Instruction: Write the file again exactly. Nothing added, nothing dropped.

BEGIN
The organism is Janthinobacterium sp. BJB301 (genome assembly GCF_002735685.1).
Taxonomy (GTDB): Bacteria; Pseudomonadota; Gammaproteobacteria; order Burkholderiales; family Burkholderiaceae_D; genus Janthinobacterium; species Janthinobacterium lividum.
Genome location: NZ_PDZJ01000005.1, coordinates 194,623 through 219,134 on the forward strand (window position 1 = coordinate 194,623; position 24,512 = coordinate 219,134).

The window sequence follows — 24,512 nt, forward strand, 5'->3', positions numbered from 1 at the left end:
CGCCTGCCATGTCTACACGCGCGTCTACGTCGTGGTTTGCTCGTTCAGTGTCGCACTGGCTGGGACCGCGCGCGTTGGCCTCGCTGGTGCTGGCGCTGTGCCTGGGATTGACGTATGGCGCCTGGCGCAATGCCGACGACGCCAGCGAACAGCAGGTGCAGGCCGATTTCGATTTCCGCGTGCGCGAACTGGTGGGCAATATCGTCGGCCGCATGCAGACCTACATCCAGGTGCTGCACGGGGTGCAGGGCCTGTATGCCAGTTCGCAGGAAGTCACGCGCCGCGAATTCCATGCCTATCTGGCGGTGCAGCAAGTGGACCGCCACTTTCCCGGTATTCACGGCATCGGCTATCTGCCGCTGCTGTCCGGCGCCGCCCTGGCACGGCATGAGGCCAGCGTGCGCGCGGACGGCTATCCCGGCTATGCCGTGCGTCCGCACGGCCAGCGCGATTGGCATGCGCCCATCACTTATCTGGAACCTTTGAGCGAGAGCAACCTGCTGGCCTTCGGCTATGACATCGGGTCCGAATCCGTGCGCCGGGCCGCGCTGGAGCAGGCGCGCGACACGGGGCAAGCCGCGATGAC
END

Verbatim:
The organism is Janthinobacterium sp. BJB301 (genome assembly GCF_002735685.1).
Taxonomy (GTDB): Bacteria; Pseudomonadota; Gammaproteobacteria; order Burkholderiales; family Burkholderiaceae_D; genus Janthinobacterium; species Janthinobacterium lividum.
Genome location: NZ_PDZJ01000005.1, coordinates 194,623 through 219,134 on the forward strand (window position 1 = coordinate 194,623; position 24,512 = coordinate 219,134).

The window sequence follows — 24,512 nt, forward strand, 5'->3', positions numbered from 1 at the left end:
CGCCTGCCATGTCTACACGCGCGTCTACGTCGTGGTTTGCTCGTTCAGTGTCGCACTGGCTGGGACCGCGCGCGTTGGCCTCGCTGGTGCTGGCGCTGTGCCTGGGATTGACGTATGGCGCCTGGCGCAATGCCGACGACGCCAGCGAACAGCAGGTGCAGGCCGATTTCGATTTCCGCGTGCGCGAACTGGTGGGCAATATCGTCGGCCGCATGCAGACCTACATCCAGGTGCTGCACGGGGTGCAGGGCCTGTATGCCAGTTCGCAGGAAGTCACGCGCCGCGAATTCCATGCCTATCTGGCGGTGCAGCAAGTGGACCGCCACTTTCCCGGTATTCACGGCATCGGCTATCTGCCGCTGCTGTCCGGCGCCGCCCTGGCACGGCATGAGGCCAGCGTGCGCGCGGACGGCTATCCCGGCTATGCCGTGCGTCCGCACGGCCAGCGCGATTGGCATGCGCCCATCACTTATCTGGAACCTTTGAGCGAGAGCAACCTGCTGGCCTTCGGCTATGACATCGGGTCCGAATCCGTGCGCCGGGCCGCGCTGGAGCAGGCGCGCGACACGGGGCAAGCCGCGATGAC